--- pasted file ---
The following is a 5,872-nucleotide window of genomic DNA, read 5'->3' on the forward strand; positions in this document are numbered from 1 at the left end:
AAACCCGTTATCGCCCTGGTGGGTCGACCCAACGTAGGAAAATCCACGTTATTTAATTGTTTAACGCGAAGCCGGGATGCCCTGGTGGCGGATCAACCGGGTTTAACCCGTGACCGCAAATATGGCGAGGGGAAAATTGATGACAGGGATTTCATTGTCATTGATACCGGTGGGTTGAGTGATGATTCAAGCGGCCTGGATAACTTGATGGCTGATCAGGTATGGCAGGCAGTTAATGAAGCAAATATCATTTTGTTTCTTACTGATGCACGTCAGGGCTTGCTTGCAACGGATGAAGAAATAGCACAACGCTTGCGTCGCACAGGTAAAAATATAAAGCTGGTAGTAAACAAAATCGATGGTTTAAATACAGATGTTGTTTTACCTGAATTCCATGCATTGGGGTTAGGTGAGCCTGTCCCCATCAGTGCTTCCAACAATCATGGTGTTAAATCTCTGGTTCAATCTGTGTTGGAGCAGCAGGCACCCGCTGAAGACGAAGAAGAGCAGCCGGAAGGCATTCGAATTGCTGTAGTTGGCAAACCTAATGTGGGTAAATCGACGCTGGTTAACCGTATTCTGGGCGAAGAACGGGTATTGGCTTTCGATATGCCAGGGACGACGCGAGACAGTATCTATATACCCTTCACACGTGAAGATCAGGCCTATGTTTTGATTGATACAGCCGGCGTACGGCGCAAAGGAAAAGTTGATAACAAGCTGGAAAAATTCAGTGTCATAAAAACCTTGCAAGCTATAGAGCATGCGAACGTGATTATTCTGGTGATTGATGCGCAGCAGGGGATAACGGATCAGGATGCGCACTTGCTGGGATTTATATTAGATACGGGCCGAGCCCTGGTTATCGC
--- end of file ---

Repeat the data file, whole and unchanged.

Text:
The following is a 5,872-nucleotide window of genomic DNA, read 5'->3' on the forward strand; positions in this document are numbered from 1 at the left end:
AAACCCGTTATCGCCCTGGTGGGTCGACCCAACGTAGGAAAATCCACGTTATTTAATTGTTTAACGCGAAGCCGGGATGCCCTGGTGGCGGATCAACCGGGTTTAACCCGTGACCGCAAATATGGCGAGGGGAAAATTGATGACAGGGATTTCATTGTCATTGATACCGGTGGGTTGAGTGATGATTCAAGCGGCCTGGATAACTTGATGGCTGATCAGGTATGGCAGGCAGTTAATGAAGCAAATATCATTTTGTTTCTTACTGATGCACGTCAGGGCTTGCTTGCAACGGATGAAGAAATAGCACAACGCTTGCGTCGCACAGGTAAAAATATAAAGCTGGTAGTAAACAAAATCGATGGTTTAAATACAGATGTTGTTTTACCTGAATTCCATGCATTGGGGTTAGGTGAGCCTGTCCCCATCAGTGCTTCCAACAATCATGGTGTTAAATCTCTGGTTCAATCTGTGTTGGAGCAGCAGGCACCCGCTGAAGACGAAGAAGAGCAGCCGGAAGGCATTCGAATTGCTGTAGTTGGCAAACCTAATGTGGGTAAATCGACGCTGGTTAACCGTATTCTGGGCGAAGAACGGGTATTGGCTTTCGATATGCCAGGGACGACGCGAGACAGTATCTATATACCCTTCACACGTGAAGATCAGGCCTATGTTTTGATTGATACAGCCGGCGTACGGCGCAAAGGAAAAGTTGATAACAAGCTGGAAAAATTCAGTGTCATAAAAACCTTGCAAGCTATAGAGCATGCGAACGTGATTATTCTGGTGATTGATGCGCAGCAGGGGATAACGGATCAGGATGCGCACTTGCTGGGATTTATATTAGATACGGGCCGAGCCCTGGTTATCGC